By Karel M
Coiled Sheet of Lead
Legends of a “mountain of gold” provoke a mad scramble for a mysterious book laden with clues to find certain statues around the city, which themselves hold additional clues leading to the hiding place of the fabulous treasure.
This adventure used my content partner service.
This is a 39 page urban adventure, a treasure hunt in a city mad with treasure lust, with the last 18 pages being appendices, handouts, etc. Care has been paid to orient the adventure to the DM, helping them to run it effectively. Reference tables, organization, great wandering content and a focus on gameable detail all push this above average. I like urban adventures and I think this one gives the DM things to work with.
There’s a Mad Mad Mad Mad World vibe to this adventure. The tavern the party is in is abuzz, everyone excited, just like half the city, about the rumors of THE TREASURE. Rumors lead to a search for a book with a map/clues, and then a hunt to decipher them and find the statues that, together, reveal the location of the treasure, it’s vault being the last of the adventure. There’s a social intro, with the rumors and hunt for information about the treasure, which evolves in to a caper as the party tries to break in to one of the map/clue book locations, which evolves in to deciphering puzzles and negotiating a city half full of treasure-nutters. This then evolves in to a brief exploration of a great cistern and a mini-dungeon … that evolves in to consequences and cleanup as the party has to decide what to do with the treasure. That’s a lot of variety and that helps, I think, with designing a convincing city adventure. It’s not just one thing, it’s many, just like the city. Too often a city adventure is just “talk to people then fight in the warehouse/sewers.” This thing has dimensions.
The wandering table is a part of that and helps make the city a proper part of the adventure. A page of daytime and another of nighttime encounters makes give a decent amount of variety. Best of all, the encounters are oriented towards the adventure. There was some Dungeon adventure, a WIllie Walsh one I think, about a village of scribes tearing itself apart over the invention of a metal quill nib. Everyone you ran in to had an opinion … even, if you spoke with animals, a hedgehog. That’s what I mean by content oriented toward the adventure. In this case almost all of the encounters have something to do with the treasure hunt. Treasure hunters of all variety and people who know something about the legends. The city watch patrol like company to walk and talk, 70% of them know the legend, 10% know book clues and are gregarious fellows. To hire when their shift ends at sunset, perhaps? The orientation of the wandering monster encounters is focused ON THE PLAY AT THE TABLE. It’s not just random garbage that was pulled at random from a table in a DMG. This is value add. The extra detail on the walk & talk of the city guard. The orientation towards WHAT THE PLAYERS GIVE A SHIT ABOUT.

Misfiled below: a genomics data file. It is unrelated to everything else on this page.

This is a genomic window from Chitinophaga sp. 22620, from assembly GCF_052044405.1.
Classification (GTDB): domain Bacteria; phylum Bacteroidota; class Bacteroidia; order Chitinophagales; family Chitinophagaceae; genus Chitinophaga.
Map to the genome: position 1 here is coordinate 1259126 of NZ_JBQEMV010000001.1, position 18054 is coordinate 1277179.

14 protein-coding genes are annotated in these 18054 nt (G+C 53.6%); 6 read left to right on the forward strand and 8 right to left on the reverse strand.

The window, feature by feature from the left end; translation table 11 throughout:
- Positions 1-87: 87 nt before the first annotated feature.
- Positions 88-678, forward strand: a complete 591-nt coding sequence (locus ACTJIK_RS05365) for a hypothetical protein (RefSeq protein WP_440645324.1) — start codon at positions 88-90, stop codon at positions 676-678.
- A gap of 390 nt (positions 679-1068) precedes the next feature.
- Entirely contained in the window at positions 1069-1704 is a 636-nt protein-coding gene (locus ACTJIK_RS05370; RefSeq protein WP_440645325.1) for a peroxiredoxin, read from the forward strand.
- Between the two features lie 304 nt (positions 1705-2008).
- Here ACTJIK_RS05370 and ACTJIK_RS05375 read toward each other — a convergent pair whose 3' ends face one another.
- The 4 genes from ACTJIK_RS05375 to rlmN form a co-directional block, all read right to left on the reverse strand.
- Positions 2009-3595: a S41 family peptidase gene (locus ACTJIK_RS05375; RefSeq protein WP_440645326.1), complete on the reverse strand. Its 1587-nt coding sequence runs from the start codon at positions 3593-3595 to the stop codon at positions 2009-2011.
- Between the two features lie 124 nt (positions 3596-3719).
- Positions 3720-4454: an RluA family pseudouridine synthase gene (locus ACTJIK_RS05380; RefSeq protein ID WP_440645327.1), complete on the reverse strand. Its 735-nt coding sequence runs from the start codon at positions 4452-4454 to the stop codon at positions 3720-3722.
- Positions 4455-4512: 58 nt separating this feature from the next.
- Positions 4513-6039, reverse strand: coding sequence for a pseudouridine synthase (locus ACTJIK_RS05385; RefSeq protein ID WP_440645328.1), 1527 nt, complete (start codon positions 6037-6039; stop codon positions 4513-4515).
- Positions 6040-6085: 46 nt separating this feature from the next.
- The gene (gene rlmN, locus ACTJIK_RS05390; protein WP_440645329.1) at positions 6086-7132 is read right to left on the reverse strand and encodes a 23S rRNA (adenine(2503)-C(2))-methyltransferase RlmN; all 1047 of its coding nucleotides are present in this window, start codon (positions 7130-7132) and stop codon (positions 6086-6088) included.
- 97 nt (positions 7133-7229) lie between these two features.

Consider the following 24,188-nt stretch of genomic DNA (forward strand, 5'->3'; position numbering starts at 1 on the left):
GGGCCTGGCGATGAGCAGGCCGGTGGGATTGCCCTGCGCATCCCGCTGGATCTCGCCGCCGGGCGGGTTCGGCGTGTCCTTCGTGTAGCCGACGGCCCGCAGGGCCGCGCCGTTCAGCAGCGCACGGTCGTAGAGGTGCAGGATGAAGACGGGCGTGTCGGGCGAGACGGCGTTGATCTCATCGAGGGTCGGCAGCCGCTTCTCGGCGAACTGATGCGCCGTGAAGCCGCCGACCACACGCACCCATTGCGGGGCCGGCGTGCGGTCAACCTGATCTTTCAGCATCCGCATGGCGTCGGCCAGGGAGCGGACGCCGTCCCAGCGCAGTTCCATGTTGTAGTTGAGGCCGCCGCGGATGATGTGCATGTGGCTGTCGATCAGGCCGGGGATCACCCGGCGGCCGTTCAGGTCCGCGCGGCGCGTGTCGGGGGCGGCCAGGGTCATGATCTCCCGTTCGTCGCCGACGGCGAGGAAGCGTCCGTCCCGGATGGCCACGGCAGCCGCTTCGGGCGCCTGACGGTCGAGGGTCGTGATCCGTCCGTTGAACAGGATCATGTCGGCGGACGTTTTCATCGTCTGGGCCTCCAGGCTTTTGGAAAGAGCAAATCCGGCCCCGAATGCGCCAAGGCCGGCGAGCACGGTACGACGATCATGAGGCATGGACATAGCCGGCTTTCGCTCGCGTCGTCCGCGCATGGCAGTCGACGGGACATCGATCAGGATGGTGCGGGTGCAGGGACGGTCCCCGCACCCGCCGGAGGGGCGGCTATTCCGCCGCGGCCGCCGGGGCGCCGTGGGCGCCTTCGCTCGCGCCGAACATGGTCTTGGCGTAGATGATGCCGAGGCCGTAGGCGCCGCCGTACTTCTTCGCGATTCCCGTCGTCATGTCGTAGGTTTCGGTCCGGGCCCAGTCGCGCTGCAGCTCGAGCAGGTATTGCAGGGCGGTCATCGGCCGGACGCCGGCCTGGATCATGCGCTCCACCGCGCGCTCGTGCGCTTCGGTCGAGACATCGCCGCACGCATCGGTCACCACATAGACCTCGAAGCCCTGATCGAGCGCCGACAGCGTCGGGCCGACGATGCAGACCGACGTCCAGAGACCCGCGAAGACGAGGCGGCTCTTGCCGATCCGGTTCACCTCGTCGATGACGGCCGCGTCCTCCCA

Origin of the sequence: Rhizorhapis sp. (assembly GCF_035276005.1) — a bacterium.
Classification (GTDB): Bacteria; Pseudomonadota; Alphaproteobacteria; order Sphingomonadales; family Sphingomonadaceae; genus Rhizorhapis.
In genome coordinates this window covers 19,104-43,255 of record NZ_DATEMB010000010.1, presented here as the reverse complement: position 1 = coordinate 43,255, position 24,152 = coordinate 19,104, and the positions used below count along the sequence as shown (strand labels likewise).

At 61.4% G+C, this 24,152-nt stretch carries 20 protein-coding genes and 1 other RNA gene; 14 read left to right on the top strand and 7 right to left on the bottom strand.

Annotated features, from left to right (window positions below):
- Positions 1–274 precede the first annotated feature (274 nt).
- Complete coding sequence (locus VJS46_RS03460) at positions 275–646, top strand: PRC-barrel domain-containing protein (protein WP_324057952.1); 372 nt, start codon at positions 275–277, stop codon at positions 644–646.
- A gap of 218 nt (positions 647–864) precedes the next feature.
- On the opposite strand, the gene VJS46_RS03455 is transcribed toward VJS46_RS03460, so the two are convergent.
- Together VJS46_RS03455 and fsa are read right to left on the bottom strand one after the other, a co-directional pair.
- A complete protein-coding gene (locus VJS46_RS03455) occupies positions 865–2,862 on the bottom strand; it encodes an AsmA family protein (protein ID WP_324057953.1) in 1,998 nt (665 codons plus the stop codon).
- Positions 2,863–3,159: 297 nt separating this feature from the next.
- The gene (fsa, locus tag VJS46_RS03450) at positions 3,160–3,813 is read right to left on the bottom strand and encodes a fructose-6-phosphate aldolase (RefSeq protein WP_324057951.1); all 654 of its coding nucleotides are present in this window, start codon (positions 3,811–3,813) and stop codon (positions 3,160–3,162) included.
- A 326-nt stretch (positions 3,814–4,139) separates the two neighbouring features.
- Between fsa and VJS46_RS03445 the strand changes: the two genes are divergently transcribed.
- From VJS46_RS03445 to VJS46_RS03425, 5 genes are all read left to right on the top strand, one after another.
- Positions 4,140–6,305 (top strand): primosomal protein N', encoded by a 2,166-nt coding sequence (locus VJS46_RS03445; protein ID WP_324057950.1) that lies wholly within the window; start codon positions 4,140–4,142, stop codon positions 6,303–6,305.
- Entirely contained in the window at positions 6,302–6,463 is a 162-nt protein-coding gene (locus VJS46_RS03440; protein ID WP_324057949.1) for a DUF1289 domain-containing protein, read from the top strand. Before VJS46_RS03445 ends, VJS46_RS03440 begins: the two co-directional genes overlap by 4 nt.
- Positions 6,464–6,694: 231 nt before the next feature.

Those wanderers appear on two tables, a day and night table, that each take up a full page. This SCREAMS reference sheet. Print it out, two-sided, and you have a reference sheet available at all times for spicing up the partis travels and encounters in the city. Likewise I want to talk about the reference table for the rumors.
After a terse into of one column, the party starts at night under a portico at a courtyard wine bar. It’s loud, everyone is abuzz with dozens of people talking excitedly about something. That’s a good set up. It’s easy to imagine. What follows is a table of twelve entries that describes some of the people you can talk to. One group per line, with each line broken in to three columns. There’s a quick “who” column, that gives a brief appearance, first impressions for the DM to look at and consult. Then there’s a bit more information in the second column, about what the people talk about initially. Ice breakers and surface conversations, if you will. Finally there’s a longer third column that describes what they really know if you hang around and interact with them deeply, spending time talking, buying food/drinks, etc. From this the party learns the initial rumors as well as teasers for where to learn more information. That leads, in some cases, to the capers to steal books, maps, etc. The table is oriented to the DM and to the meaningful play at hand … the rumors and search for information.
Eventually, after perhaps a caper (again, the data about the caper locations are oriented towards what the party probably wants to know in order to break in/acquire the books.) it becomes a hunt to determine which of the myriad statues in the city is referenced in which clues in the book. The statues, again, are oriented toward actual play. We know from the first sentence where the statue is and then what it looks like and its role in the city, and then any complications with the statue are explored. One is covered in handbills and woe to be and murder hobo fucking with it … a mob ready to “defend free criticism” is ready to descend! Some are in private courtyards, one in a tomb. There’s are all little mini-adventure encounters all with the potential to spawn those zany player character plans that make D&D so great.
The little art pieces (from the web?) provide good inspirations. There are 3d outlines of houses for those scaling walls, and a myriad of other little small details that make the adventure easy to run and flavorful.
I’m fond of urban adventures and I’m fond of adventures that have a lot going on in them .. I think the chaos adds a great element to play in an adventure like this.
This is $5 at DriveThru. The preview is six pages long. You get to see the rumor table and the wandering table, both of which give you a good idea of their use as reference tables and the general vibe of the adventure, complications, and flavor.